Renters’ use of housing choice vouchers, more commonly known as Section 8 vouchers, long has worried communities that the arrival of voucher-holding tenants in a neighborhood will lead to crime and, eventually, lower property values.
That’s not true, says a new policy brief by researchers who studied crime patterns and voucher use in Chicago and nine other large cities over a number of years.
Read more here.
Chicago Tribune – March 29, 2013
MTO, Access Living and Progress Center Illinois held a Prayer Breakfast regarding the Source of Income amendment on January 15, 2013 at Pearl’s Place in Chicago. Over forty pastors and community leaders from across the city and suburbs were in attendance to hear from Housing Choice Voucher holders about experiences with discrimination based on their income.
Currently, the City of Chicago already prohibits landlords from discriminating against voucher holders. In the suburbs of Cook County, landlords can and do deny people housing solely because they have a Section 8 Housing Choice Voucher. The Source of Income amendment is a protection that would require landlords to consider renting to Housing Choice Voucher holders. It would not force a landlord to participate in the program if the tenant does not meet typical requirements (i.e. poor credit rating, bad landlord reference). The amendment would give people with vouchers the equal opportunity to housing.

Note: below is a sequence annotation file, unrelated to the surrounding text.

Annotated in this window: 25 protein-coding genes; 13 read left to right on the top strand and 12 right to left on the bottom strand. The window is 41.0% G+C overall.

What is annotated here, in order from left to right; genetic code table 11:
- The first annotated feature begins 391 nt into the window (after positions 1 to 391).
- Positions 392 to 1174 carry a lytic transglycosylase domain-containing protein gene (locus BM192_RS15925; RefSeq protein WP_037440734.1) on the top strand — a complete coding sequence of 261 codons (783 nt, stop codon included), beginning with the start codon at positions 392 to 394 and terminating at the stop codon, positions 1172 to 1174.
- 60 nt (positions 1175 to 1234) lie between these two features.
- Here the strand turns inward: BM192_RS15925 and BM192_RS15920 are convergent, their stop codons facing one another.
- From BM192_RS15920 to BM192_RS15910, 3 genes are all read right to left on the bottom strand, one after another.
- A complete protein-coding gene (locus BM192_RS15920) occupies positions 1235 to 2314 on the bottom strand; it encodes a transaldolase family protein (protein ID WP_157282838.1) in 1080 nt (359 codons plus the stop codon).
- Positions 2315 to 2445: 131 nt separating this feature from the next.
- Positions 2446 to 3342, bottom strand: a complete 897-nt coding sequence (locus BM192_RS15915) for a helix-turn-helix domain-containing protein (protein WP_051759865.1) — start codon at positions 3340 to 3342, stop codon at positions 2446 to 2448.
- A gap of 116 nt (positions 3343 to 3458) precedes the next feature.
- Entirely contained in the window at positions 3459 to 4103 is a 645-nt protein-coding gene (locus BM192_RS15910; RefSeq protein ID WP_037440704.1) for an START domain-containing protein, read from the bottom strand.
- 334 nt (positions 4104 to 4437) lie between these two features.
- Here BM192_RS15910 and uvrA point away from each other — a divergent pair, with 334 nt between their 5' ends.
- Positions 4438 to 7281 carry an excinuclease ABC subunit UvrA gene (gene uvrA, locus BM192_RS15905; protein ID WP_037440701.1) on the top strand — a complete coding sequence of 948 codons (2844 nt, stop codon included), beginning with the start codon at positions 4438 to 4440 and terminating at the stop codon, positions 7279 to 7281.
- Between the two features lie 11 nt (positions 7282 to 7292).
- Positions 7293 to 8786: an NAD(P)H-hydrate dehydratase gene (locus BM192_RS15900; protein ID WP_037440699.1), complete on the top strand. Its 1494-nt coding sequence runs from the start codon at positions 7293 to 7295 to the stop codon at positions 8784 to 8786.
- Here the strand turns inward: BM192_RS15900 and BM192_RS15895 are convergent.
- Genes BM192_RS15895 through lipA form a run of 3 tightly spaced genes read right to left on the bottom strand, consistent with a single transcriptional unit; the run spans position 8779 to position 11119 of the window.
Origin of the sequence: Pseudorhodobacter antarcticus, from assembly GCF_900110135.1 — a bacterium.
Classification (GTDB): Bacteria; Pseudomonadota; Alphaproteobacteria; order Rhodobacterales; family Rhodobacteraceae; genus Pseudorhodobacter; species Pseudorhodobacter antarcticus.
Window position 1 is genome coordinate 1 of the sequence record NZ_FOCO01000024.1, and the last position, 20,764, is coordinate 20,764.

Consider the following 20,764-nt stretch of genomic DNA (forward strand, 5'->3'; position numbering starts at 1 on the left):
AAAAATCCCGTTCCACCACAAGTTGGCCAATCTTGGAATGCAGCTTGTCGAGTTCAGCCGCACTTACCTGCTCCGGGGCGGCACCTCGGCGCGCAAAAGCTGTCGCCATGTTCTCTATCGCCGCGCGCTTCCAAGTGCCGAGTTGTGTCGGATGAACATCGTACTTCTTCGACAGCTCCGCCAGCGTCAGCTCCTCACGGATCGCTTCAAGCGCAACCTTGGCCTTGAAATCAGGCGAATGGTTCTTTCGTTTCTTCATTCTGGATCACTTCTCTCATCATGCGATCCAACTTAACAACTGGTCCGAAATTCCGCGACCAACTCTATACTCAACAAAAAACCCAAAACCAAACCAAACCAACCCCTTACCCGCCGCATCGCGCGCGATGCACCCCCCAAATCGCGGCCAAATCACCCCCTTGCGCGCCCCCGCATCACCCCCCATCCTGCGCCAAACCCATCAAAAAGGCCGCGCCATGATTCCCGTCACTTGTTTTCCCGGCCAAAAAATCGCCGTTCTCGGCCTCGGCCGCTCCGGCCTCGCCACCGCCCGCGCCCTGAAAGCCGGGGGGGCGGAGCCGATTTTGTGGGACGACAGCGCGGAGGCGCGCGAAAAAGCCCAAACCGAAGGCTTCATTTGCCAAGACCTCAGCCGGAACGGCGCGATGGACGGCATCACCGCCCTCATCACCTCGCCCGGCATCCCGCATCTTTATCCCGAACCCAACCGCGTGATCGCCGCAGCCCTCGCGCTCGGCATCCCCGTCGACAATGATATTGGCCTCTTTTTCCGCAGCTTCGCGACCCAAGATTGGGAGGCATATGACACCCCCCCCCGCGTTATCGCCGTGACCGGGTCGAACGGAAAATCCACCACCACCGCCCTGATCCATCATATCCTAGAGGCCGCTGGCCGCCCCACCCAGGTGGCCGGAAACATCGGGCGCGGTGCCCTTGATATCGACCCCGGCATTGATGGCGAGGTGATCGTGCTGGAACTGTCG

On Thursday January 24, 2013 from 2-4 pm at Progress Center Blue Island, MTO, Access Living and Progress Center IL invite you to attend a Town Hall meeting discussing housing discrimination. Come out and share your experiences with us, and help end housing discrimination and segregation. If you believe in equal opportunity, join us and show your support. For more information/transportation call us at 773-292-4980 ext. 224.
On Thursday, December 13, 2012, more than 40 tenants and advocates from across Cook County picketed Oak Park Apartments’ headquarters on Chicago Avenue to protest the company’s refusal to accept Housing Choice Vouchers. While it may be legal in Cook County suburbs to refuse to rent to Housing Choice Voucher holders, it is not morally right.
According to one Housing Choice Voucher holder that lives in Oak Park, who wanted to remain anonymous out of fear of retaliation, “I have been denied occupancy in countless properties including Oak Park Apartments, just because I have a voucher. This is just not fair. I pay my rent yet I cannot live in certain buildings!”